Cinnamon Apple Puff


  • 1 large Granny Smith apple (peeled, cored and sliced very thin)
  • 3 Tbsp. butter
  • 3 eggs
  • ½ cup flour
  • ½ cup milk
  • 1 tsp. sugar
  • 2 Tbsp. cinnamon sugar
  • Liquid Gold’s Meyer Lemon Fused Oil ( available in PEI or online from Liquid Gold and All Things Olive)  or lemon juice for garnish
  • icing sugar for garnish


  1. Preheat oven to 475 F.  Grease four 4 inch ceramic ramekins.  Saute the apple slices in 1 Tbsp. of butter for 5 – 10 minutes until tender.  Divide the slices evenly between the ramekins.
  2. Mix the eggs, milk, flour and sugar until well blended.  Pour over the apple slices.  Put the
  3. ramekins on a tray and bake in the oven for 10 minutes.  Remove from oven, dot with
  4. remaining butter and sprinkle with cinnamon sugar.  Return to oven for 5 minutes. Watch
  5. carefully as they will puff up.  Serve with a dash of the olive oil and dusting of icing sugar.

Make this holiday season merry, bright, and manageable with this deliciously simple breakfast or brunch dish.  It has such a wonderful apple flavor!  Make it your own by adding any of your favourite dried fruit –raisins, cranberries- or your favourite warm spices –nutmeg, ginger, clove, allspice, cardamom- to the apples for a wonderful holiday flavor.

Do you have go-to breakfast recipes that you always prepare during the holiday season or when you will be entertaining family and/ or friends?  We do, but we want to hear what you are keeping busy at in your kitchen.  Share with us your recipes by commenting below.  In the meantime, enjoy!

In The Spirit Of Sharing

No one can deny that the holiday season presents a delicious array of food.  From fruitcake and candy canes to eggnog and gingerbread houses, holiday cookies have been a long standing tradition in most households.  Snickerdoodles are a common cookie you will be offered when you visit the Cranford Inn.  Snickerdoodles are commonly found in Island homes year-round.  This delectable cookie is similar to a sugar cookie, however it has the addition of being sprinkled with both cinnamon and sugar.

Time is a precious commodity at the Inn and innkeepers Vicki Francis and Martha Jacobson wanted to share this easy cookie recipe with you so that you can get a start on your holiday baking that will leave you with ample time to spend with family and friends throughout the holiday season.  After all, the holidays are magical for more than just the quantity of food we seem to be able to pull out of our fridge or freezer!

Cranford Inn Snickerdoodles

Ingredients For Cookie Dough

  • 1 cup butter; room temperature
  • 1.5 cups sugar
  • 2.5 cups all-purpose flour
  • 2 tsp. crème of tartar
  • 1 tsp. baking powder
  • 2 eggs
  • pecans or Chopped cranberries (optional)


Ingredients For Coating

  • ½ tsp. cinnamon
  • ÂĽ cup sugar



  1. Preheat oven to 375F.
  2. For the cookie dough, cream butter and sugar together; add eggs, one at a time until well incorporated.
  3. In a separate bowl, combine dry ingredients and add to wet ingredients; mix until soft dough forms. Chill cookie dough 2 hours.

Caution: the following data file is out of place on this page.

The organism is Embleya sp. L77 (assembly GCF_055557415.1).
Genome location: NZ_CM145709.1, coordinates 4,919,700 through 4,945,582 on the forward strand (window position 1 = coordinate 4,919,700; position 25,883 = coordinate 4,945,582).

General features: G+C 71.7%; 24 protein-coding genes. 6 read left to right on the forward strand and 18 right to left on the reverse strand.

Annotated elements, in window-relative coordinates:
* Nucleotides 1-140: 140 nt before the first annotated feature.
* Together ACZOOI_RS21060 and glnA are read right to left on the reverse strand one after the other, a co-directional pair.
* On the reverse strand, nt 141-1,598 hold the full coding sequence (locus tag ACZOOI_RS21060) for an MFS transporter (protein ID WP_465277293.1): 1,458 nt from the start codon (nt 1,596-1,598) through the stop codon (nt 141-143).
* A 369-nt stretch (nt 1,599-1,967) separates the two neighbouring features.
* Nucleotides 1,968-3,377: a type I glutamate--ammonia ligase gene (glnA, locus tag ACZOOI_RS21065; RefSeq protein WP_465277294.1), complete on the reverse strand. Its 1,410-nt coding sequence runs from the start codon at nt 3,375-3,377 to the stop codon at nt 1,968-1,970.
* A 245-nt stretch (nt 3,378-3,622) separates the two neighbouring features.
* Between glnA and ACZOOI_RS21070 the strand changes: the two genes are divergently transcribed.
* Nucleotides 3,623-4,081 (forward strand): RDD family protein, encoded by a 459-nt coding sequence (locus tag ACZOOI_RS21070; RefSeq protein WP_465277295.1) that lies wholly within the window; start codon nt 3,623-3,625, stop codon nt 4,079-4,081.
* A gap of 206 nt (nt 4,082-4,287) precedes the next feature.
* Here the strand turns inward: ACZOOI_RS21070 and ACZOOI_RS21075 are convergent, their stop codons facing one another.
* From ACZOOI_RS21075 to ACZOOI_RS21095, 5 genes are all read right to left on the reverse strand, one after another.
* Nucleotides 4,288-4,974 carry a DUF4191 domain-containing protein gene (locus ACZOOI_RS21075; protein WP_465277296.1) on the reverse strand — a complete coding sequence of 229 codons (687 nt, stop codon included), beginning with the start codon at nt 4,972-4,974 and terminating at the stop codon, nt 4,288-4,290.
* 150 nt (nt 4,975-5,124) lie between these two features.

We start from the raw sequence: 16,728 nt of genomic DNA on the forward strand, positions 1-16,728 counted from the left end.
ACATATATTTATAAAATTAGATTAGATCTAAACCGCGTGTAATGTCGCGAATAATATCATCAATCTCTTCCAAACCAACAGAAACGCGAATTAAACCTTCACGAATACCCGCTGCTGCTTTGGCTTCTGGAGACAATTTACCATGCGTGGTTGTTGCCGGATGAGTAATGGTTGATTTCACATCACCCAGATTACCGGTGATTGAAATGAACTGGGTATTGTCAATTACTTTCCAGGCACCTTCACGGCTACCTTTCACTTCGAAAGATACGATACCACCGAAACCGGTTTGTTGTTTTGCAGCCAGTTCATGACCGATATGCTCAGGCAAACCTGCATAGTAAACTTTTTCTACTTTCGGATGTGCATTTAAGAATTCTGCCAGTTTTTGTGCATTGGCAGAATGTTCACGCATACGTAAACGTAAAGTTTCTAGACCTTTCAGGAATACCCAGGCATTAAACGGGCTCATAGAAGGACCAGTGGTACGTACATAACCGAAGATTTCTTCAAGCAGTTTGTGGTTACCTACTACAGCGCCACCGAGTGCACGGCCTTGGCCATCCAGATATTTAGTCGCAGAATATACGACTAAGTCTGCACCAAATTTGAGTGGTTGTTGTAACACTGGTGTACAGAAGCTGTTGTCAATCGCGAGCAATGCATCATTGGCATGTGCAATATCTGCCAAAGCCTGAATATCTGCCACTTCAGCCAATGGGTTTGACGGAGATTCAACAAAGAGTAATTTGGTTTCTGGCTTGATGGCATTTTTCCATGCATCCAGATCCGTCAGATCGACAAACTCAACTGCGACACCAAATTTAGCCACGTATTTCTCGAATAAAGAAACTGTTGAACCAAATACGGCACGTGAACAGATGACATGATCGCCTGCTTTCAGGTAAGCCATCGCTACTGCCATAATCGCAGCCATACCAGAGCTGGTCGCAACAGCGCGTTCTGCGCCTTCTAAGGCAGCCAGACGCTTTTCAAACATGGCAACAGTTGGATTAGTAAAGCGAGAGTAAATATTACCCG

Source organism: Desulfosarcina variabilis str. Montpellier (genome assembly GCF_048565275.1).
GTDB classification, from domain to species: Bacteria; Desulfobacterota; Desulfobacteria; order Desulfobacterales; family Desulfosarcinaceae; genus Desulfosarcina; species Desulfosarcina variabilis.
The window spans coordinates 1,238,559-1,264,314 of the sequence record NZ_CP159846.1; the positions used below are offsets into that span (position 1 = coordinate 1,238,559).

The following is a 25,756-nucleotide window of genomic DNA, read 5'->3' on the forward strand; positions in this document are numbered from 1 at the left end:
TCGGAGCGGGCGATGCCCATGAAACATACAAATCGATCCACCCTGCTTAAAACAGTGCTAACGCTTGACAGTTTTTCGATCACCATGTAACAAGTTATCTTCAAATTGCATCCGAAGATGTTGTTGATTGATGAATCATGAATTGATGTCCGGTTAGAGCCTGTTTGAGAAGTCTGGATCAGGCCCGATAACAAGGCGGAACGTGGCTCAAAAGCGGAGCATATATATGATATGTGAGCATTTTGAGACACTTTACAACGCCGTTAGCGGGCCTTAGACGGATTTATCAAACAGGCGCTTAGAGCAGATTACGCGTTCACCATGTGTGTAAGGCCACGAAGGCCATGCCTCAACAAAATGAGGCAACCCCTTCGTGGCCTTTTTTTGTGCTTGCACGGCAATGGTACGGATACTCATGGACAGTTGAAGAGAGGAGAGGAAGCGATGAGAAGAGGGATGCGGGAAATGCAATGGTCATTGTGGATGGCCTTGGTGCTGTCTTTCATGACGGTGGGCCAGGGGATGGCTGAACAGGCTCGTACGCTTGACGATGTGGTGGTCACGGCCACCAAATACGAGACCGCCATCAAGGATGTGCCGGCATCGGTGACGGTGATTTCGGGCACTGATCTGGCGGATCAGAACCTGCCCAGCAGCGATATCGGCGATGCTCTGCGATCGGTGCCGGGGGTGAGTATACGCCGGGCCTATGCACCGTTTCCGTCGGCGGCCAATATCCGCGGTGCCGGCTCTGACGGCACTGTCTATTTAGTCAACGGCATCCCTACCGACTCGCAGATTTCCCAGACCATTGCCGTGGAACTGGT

4. Roll into 1 inch balls, roll in cinnamon and sugar coating.  Place on a parchment paper lined baking sheet.
  5. Bake for 10 – 12 minutes until Golden Brown.  Remove cookies to a cooling rack and allow to cool.  Store in a air-tight container.

The holiday season is a time for sharing with others.  Some people share gifts, some people share good spirit, and some people share food.  At the Cranford Inn, Vicki and Martha encompass their guests with all three gestures – ensuring their guests have afternoons snacks in-house or care packages of muffins and other treats for their daily excursions.  Now one of their guests favourite cookie offerings is being shared with you!

Do you have a favourite recipe that has been handed down through the generations in your family?  In the spirit of sharing – share with us your recipe!  You never know, one day while you are staying with one of our member inns you may find that it has been adopted as a favourite recipe!

Cream of the Crop

I don’t know about you, but strawberries taste different to me depending on the region they are grown in.  In our travels, we’ve tasted strawberries from various regions throughout Canada and the ones on PEI are our favourite – especially the early variety that is so loved on PEI for making strawberry jam.  They are small, but so sweet and tender.

Since the strawberry season is nearing its conclusion and the summer party season is just ramping up, we thought we’d share this delectable, sweet treat with you from the Shipwright Inn.  Innkeepers Trevor and Judy Pye serve chocolate covered strawberries daily to the guests visiting them throughout the season!


Chocolate Covered Strawberries



  • 4 oz. semisweet chocolate; coarsely chopped
  • 1 lb. (about 20) fresh strawberries; washed and patted dry



  1. Line a baking sheet with wax paper.  In a microwave-safe glass bowl, microwave the chocolate, stopping and stirring every 30 seconds, until melted and smooth.
  2. Holding a strawberry by the stem end, dip it in the melted chocolate , letting the excess drip off, then transfer to the prepared baking sheet.  As you set the strawberry down, set it ½ inch to the side to prevent the formation of a chocolate “foot”.
  3. Refrigerate the strawberries on the baking sheet until the chocolate is firm, at least 30 minutes.

There are so many ways to prepare and eat strawberries; what is your favourite way to eat this sweet juicy fruit?  We hope you will have the opportunity to try this recipe this summer and let us know when you do.  Enjoy!

Lobster Rollin’